Professional footballEdit

Oliphant played for the Rochester Jeffersons in 1920 and the Buffalo All-Americans in 1921.[11] They were some of the first members of what is now the NFL (National Football League). In 1921, Oliphant led the league in points (47), FGs (5) and PATs (26) and threw 7 touchdowns for the Buffalo All-Americans. After the 1921 season, Oliphant retired from active participation in sports.

Admin and coachingEdit

He was the athletic director at Union College in Schenectady, New York for two years. He was appointed track coach at West Point. Oliphant was also AAU coach and helped prepare the Americans for the 1924 Olympics in Paris.


In 1925, Oliphant joined the Metropolitan Life Insurance Company. Through tremendous drive and ambition,[citation needed] he became one of the highest salaried executives and headed the group insurance division in the New York area. He retired in 1957 and died in 1975.


“If the Indiana moon was shining, he’d hurdle or hand vault a few fences. Farmers coming into town told about the running-leaping figure in white that scared their horses and cows.” This is about his high school years and refers to what he would do when he had finished his 15-hour day of coal mining in the summer time. “Ollie always has liked to talk at length about his exploits. But he’s aware of it and sometimes kids himself. “McEwan and Cowboy Meacham and myself,” he says, “all taught Sunday school to the kids on the Post. One Sunday morning a little girl was asked by her daddy after she got home: What did you learn today, honey? “Daddy,’ she said, “I learned all about Jesus Christ and Elmer Q. Oliphant.”[7]

“You can’t ‘divide’ a boy –the mental, moral, and physical should go hand in hand, athletics, church, books.” (quote of Oliphant) As a plebe Oliphant was superintendent of Sunday School at West Point. He became the first to include the children of the colored soldier in the classes, in addition to opening the way for the children of all enlisted men. “I am happy to say this type of selection is still going on.” Elmer writes. In recent years Oliphant has been converted to Catholicism and at 66 years of age he works just as hard for the church as he did years ago as a Sunday School Superintendent.”[12]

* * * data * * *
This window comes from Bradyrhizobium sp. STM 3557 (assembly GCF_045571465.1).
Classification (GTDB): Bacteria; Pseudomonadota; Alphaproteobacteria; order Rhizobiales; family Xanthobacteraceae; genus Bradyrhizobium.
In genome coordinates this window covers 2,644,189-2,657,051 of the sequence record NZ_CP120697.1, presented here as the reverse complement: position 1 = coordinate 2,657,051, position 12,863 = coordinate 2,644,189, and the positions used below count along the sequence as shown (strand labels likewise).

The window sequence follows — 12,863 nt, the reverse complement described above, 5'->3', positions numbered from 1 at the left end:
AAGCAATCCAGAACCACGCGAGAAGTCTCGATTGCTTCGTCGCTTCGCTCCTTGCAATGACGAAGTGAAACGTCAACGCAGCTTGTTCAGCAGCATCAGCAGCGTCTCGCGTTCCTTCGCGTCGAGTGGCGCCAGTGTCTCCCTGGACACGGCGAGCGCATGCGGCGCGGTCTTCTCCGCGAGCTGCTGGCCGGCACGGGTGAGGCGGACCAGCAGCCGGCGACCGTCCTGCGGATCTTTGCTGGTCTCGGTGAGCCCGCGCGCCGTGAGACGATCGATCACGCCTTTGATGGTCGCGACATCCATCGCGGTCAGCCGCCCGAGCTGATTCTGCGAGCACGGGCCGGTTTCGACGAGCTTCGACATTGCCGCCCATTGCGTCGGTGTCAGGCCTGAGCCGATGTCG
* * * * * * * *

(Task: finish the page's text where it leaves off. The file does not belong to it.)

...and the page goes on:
Sports mediaEdit

1955 Topps All-American Set, #45 Elmer Oliphant.
Comic Book
January 1943 Vol. 1 No. 11 Doc Savage Comic – "Doc Savage Fights the Giants of Destruction" (title of this issue) with a section on: "The Thrilling Story of West Point’s Most Famous Athlete Four Letter Man Ollie Oliphant".
"Oliphant Football Game" from The Coaches Game Inc. dated 1933 which is a board game.


  1. ‘Catchy’ Oliphant may have been Greene County’s best by Nick Schneider, The Linton Daily Citizen, February 2, 2004.
  2. This was listed in his obituary in the Indianapolis Star.
  4. Elmer Quillen Oliphant – Sports Legend by Dale Leslie French, 2005.
  5. A Who’s Who of Sports Champions Their Stories & Records by Ralph Hickok, 1995. p. 607
  6. Information Office of the Athletic Department at Purdue, University, September 30, 2004.
  7. 7.0 7.1 The Story of West Point Football GRIDIRON GRENADIERS by Tim Cohane, 1948.
  8. "Basketball « For What They Gave on Saturday Afternoon".
  9. "Elmer Oliphant".
  11. "He Was A Great One". The Herald: p. 15. July 11, 1975. Retrieved March 17, 2016. open access
  12. Lafayette Journal & Courier (newspaper) June 18, 1958 Graham Crackers (column) by Gordon Graham

External linksEdit